Ofcom starts 800MHz and 2.6GHz auction race

Ofcom, the Super regulator that looks after radio spectrum (amongst others) has today released guidance for applicants and bidders PDF) and application forms for the 800MHz and 2.6GHz spectrum auctions.

These are similar to recent other spectrum auctions and all applications must be received by Ofcom by December 11th 2012 and at the same time Ofcom must have received a £100,000.00 deposit (which is refundable if the bidder doesn't win or withdraws from the auction within the withdrawal timeframe).

Ofcom will have some time to ensure the validity of the application and applicant (they must pass tests to ensure they are valid applicants).

On the 2nd dat Ofcom will tell all bidders of other bidders in their group.

Ofcom then allow 4 days for bidders to notify Ofcom on any group overlaps.

Ofcom then has 3 days to notify successfully qualified bidders, publish them on the Ofcom website and notify them of the last day for withdrawal.

The last day for withdrawal is 2 days following publication.

Ofcom will then publish the list of actual bidders.

Ofcom will use an electronic bidding system which allows bids to be submitted in rounds (this all gets very complicated, especially when an additional opt-in round is added to the process). Ofcom will train bidders on the use of the electronic voting system.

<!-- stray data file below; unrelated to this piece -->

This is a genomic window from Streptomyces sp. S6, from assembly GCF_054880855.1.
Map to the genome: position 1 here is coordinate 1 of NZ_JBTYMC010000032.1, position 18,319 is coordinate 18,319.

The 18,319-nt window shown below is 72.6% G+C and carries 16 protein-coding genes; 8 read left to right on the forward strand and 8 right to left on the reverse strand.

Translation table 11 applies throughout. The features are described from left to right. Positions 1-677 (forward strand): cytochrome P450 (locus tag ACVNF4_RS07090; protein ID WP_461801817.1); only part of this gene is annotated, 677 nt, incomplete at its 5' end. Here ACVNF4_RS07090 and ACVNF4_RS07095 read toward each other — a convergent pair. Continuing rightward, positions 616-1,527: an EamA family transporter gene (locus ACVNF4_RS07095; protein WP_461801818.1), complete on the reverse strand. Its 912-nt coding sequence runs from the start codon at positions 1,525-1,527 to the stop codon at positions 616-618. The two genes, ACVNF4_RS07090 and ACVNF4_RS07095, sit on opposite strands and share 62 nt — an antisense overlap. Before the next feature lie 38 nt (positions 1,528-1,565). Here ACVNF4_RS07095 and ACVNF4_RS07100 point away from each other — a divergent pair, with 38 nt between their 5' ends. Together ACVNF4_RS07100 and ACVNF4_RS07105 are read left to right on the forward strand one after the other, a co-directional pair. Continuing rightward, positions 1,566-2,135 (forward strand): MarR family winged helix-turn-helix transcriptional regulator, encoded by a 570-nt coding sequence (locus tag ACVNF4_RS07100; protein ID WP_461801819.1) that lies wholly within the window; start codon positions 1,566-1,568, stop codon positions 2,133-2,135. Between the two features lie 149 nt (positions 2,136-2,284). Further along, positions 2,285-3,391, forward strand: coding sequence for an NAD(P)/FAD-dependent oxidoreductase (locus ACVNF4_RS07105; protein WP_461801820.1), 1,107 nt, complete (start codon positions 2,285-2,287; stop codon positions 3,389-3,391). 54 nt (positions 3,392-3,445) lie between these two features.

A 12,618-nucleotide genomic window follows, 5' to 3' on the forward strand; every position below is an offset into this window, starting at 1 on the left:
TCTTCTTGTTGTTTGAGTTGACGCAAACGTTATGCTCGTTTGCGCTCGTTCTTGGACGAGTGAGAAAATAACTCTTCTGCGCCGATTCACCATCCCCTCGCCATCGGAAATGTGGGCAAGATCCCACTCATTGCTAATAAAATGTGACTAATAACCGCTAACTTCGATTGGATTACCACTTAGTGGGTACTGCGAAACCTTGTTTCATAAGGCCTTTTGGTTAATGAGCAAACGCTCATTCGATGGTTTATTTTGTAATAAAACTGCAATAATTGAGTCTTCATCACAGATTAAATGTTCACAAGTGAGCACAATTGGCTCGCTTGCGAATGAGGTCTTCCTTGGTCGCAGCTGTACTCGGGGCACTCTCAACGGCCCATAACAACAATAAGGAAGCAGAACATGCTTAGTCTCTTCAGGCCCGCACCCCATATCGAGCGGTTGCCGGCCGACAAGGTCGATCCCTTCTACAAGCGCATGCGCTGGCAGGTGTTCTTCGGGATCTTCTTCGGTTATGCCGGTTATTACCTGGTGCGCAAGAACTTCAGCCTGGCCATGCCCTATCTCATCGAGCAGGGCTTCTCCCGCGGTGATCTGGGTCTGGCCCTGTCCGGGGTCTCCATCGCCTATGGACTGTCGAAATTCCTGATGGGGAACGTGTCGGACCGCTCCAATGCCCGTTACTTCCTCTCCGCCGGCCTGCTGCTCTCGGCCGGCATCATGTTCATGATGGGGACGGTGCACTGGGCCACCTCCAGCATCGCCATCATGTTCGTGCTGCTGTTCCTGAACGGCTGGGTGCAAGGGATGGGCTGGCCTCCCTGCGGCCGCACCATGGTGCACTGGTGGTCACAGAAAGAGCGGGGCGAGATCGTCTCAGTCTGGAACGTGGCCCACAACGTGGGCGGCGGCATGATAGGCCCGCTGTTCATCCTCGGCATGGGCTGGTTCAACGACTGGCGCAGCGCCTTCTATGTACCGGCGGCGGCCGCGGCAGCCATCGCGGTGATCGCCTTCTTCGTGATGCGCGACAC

It's expected that at least O2 and Vodafone will bid for the 800MHz spectrum, though 3UK may join in too as they don't have any sub 1GHz spectrum at present. The 2.6GHz spectrum (especially low power licenses) may be more of a jamboree with some unexpected players joining in.

Ofcom to move DTT from 700MHz to 600MHz

Ofcom, the Super Regulator, is proposing to clear the current Digital Terrestrial Television (DTT) band at 700MHz and move it to the 600MHz band that was cleared during the digital switchover. This is not going to be a quick process and Ofcom are proposing a 2018 switch-over date.

This is in-line with both EU and International harmonised spectrum policy.

The 700MHz band is already used for wireless broadband in countries such as North America and the EU also wishes to move in this direction to cope with future broadband spectrum requirements (the band could be used for LTE or other wireless broadband technologies). The 800MHz band is already being freed (as part of the digital switchover) and is being auctioned in early December 2012 and should be available in March 2013 and it is assumed the licensees will operate LTE services in the 2 bands being auctioned.

In order to move DTT services, it will be necessary to ensure maximum spectral efficiency and thus it's likely DTT MUX's will all have to migrate to DVB-T2 and MPEG-4 (as is used by Freeview HD) which may affect end-users as they will have to ensure they have the correct systems to receive these transmissions.